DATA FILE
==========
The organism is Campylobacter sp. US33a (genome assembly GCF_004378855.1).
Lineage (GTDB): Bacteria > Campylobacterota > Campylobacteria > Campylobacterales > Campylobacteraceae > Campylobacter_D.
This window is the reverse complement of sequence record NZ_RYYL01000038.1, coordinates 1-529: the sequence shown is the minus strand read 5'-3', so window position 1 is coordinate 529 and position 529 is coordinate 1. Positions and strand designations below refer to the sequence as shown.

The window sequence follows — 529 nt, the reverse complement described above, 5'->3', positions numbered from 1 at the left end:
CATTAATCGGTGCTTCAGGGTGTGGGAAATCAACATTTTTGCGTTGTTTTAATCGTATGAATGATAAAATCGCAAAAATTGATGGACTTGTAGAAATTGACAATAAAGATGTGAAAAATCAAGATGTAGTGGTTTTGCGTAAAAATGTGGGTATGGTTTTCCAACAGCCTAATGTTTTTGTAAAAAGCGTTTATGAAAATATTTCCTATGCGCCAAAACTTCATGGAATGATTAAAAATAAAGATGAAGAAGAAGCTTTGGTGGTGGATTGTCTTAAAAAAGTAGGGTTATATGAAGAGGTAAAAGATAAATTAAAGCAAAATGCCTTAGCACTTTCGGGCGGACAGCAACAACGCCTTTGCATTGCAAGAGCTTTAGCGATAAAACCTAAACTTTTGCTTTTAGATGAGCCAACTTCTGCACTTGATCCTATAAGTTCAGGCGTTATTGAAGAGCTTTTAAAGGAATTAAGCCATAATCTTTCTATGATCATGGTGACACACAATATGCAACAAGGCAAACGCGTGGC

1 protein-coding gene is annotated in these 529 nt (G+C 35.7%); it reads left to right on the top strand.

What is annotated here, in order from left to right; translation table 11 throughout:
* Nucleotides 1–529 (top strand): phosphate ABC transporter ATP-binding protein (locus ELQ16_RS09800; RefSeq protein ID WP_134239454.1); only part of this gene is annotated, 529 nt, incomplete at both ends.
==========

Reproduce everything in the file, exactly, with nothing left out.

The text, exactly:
The organism is Campylobacter sp. US33a (genome assembly GCF_004378855.1).
Lineage (GTDB): Bacteria > Campylobacterota > Campylobacteria > Campylobacterales > Campylobacteraceae > Campylobacter_D.
This window is the reverse complement of sequence record NZ_RYYL01000038.1, coordinates 1-529: the sequence shown is the minus strand read 5'-3', so window position 1 is coordinate 529 and position 529 is coordinate 1. Positions and strand designations below refer to the sequence as shown.

The window sequence follows — 529 nt, the reverse complement described above, 5'->3', positions numbered from 1 at the left end:
CATTAATCGGTGCTTCAGGGTGTGGGAAATCAACATTTTTGCGTTGTTTTAATCGTATGAATGATAAAATCGCAAAAATTGATGGACTTGTAGAAATTGACAATAAAGATGTGAAAAATCAAGATGTAGTGGTTTTGCGTAAAAATGTGGGTATGGTTTTCCAACAGCCTAATGTTTTTGTAAAAAGCGTTTATGAAAATATTTCCTATGCGCCAAAACTTCATGGAATGATTAAAAATAAAGATGAAGAAGAAGCTTTGGTGGTGGATTGTCTTAAAAAAGTAGGGTTATATGAAGAGGTAAAAGATAAATTAAAGCAAAATGCCTTAGCACTTTCGGGCGGACAGCAACAACGCCTTTGCATTGCAAGAGCTTTAGCGATAAAACCTAAACTTTTGCTTTTAGATGAGCCAACTTCTGCACTTGATCCTATAAGTTCAGGCGTTATTGAAGAGCTTTTAAAGGAATTAAGCCATAATCTTTCTATGATCATGGTGACACACAATATGCAACAAGGCAAACGCGTGGC

1 protein-coding gene is annotated in these 529 nt (G+C 35.7%); it reads left to right on the top strand.

What is annotated here, in order from left to right; translation table 11 throughout:
* Nucleotides 1–529 (top strand): phosphate ABC transporter ATP-binding protein (locus ELQ16_RS09800; RefSeq protein ID WP_134239454.1); only part of this gene is annotated, 529 nt, incomplete at both ends.